The new Pharaoh in Egypt did not know Joseph or Joseph’s God. He watched the Lord bless the Israelites. They multiplied greatly and prospered in everything they did, and Pharaoh began to fear them. Joseph’s Pharaoh joined forces with Joseph, and the land was saved from famine. He enjoyed prosperity all the days of Joseph’s life and probably all the days of his own life. In a paranoid frenzy, the new Pharaoh gathered his advisors together and incited the Egyptians to subjugate the Israelites. The ultimate result will cause the downfall of this Pharaoh and devastation to the nation as a whole through ten horrific plagues.  Exodus 1:10 tells us what the new Pharaoh says, “Come, let us deal shrewdly with them, lest they multiply, and, if war breaks out, they join our enemies and fight against us and escape from the land.” One commentary says, “Like most dictators, the new Pharaoh was insecure (not to say paranoid). Despite his military superiority, he was worried about getting overthrown. And the more foreigners there were in his country, the more alarmed he became. Soon the immigrant population grew so large that it threatened to destabilize his entire government. Pharaoh worried that the next time he was attacked, the Israelites would join forces with his enemies, outnumber his own army, and bring his dynasty to an end. Someone has described an excuse as a ‘thin skin of reason wrapped around a lie,’ which is exactly the kind of excuse this was. Pharaoh used the threat of warfare as a pretext for persecuting foreigners.”[1] Pharaoh wanted to “deal shrewdly” with the Israelites. Pharaoh’s plan was to subjugate the non-militarized Israelites to his will. It wasn’t only his fear that they would become his enemy. It was greed that caused him to want to misuse and abuse the Israelites. Maxie Dunnam comments, “Never mind justice. Don’t worry about kindness. Human life isn’t the issue.” We must pursue our own interests regardless of what it might do to others.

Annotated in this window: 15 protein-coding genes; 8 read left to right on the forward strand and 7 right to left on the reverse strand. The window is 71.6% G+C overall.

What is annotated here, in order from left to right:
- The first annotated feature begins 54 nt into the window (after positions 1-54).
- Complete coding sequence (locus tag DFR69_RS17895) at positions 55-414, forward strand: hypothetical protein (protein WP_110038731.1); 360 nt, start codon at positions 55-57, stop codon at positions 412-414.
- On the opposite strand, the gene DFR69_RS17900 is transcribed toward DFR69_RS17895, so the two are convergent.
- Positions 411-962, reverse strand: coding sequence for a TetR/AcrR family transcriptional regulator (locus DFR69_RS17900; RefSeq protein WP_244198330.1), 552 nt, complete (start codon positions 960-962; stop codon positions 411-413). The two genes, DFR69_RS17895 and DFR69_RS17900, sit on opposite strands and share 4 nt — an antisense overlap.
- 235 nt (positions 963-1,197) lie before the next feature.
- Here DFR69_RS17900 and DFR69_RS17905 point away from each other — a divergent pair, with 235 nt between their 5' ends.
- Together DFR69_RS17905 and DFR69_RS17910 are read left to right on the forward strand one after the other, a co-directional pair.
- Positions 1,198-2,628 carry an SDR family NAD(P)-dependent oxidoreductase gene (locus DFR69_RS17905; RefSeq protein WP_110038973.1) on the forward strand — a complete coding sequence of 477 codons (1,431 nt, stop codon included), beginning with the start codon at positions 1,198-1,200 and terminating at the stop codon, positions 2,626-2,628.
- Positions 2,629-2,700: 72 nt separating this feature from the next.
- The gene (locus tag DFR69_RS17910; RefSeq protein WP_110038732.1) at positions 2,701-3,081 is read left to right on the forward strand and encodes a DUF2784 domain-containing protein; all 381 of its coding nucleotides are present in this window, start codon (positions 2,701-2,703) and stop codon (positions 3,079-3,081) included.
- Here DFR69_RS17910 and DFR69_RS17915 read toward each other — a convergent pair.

The abuse of others for personal gain is nothing new in the world, and it is nothing old. It’s still active and aggressive today. I can’t help but think of those who cannot stand up for themselves in the womb. They are considered less than human even though it’s only time that separates them from those outside the womb. Only those who have already been born support abortion today. It’s a major issue around the world. Merida applies it to other current practices as well. “The injustice we read about here bears some resemblance to our day. People of power continue to abuse the weak for their own devilish reasons. Some report upwards of thirty million slaves in the world today ( Tragically, human trafficking is now the second-largest organized crime in the world. What motivates this atrocity? Two of the main roots of this evil include sexual perversion and financial greed. Despite the existence of injustice like this, we believe that God remains a God of justice, standing on the side of the oppressed. God’s people should also aim to glorify Him by imitating His character.”[2]

On the receiving side of such harsh treatment, we must not forget that God has a personal plan for each of us for our good. Even our friend Job, who suffered greatly, suffered for a purpose that God revealed in the end. We can get comfortable in our lives and be complacent. Harsh treatment serves to rile us up. God allowed Pharaoh to make life “bitter” for the Israelites in Egypt because he had a bigger plan and purpose for them. They had matured greatly in the land of Goshen and prospered greatly. It would not be easy to move them to action. Maxie makes an application, “Isn’t it true that conflict, especially life’s sorrows, and burdens, gives us perspective that nothing else will? It’s easy to be at home in Egypt, easy to settle down in the comfort and security of our way of life, easy to cling tightly to the earth. Perhaps we need to be detached from all that in which we trust, all that upon which we depend for security, in order that we might depend wholly upon God. As long as we are happy in Goshen, we will not yearn for Canaan.”[3]

[1] Ryken, Philip Graham, and R. Kent Hughes. 2005. Exodus: Saved for God’s Glory. Wheaton, IL: Crossway Books.

[2] Merida, Tony. 2014. Exalting Jesus in Exodus. Nashville, TN: Holman Reference.

[3] Dunnam, Maxie, and Lloyd J. Ogilvie. 1987. Exodus. Vol. 2. The Preacher’s Commentary Series. Nashville, TN: Thomas Nelson Inc.